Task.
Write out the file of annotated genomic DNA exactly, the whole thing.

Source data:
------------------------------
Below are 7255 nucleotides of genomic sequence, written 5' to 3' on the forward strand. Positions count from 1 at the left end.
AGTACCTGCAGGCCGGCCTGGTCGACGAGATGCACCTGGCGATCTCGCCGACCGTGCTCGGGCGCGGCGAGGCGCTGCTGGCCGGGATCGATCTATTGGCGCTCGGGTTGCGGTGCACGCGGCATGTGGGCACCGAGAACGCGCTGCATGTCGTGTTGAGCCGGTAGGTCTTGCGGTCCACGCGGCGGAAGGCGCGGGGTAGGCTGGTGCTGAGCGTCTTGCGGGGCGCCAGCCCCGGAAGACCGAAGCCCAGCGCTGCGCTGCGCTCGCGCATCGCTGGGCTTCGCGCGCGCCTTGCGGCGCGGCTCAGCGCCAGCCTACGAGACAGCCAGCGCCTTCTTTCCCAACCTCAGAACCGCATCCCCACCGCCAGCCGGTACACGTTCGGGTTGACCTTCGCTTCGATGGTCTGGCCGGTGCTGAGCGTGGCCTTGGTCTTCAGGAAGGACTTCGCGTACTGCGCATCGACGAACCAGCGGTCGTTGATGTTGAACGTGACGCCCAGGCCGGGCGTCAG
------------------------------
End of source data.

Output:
Below are 7255 nucleotides of genomic sequence, written 5' to 3' on the forward strand. Positions count from 1 at the left end.
AGTACCTGCAGGCCGGCCTGGTCGACGAGATGCACCTGGCGATCTCGCCGACCGTGCTCGGGCGCGGCGAGGCGCTGCTGGCCGGGATCGATCTATTGGCGCTCGGGTTGCGGTGCACGCGGCATGTGGGCACCGAGAACGCGCTGCATGTCGTGTTGAGCCGGTAGGTCTTGCGGTCCACGCGGCGGAAGGCGCGGGGTAGGCTGGTGCTGAGCGTCTTGCGGGGCGCCAGCCCCGGAAGACCGAAGCCCAGCGCTGCGCTGCGCTCGCGCATCGCTGGGCTTCGCGCGCGCCTTGCGGCGCGGCTCAGCGCCAGCCTACGAGACAGCCAGCGCCTTCTTTCCCAACCTCAGAACCGCATCCCCACCGCCAGCCGGTACACGTTCGGGTTGACCTTCGCTTCGATGGTCTGGCCGGTGCTGAGCGTGGCCTTGGTCTTCAGGAAGGACTTCGCGTACTGCGCATCGACGAACCAGCGGTCGTTGATGTTGAACGTGACGCCCAGGCCGGGCGTCAG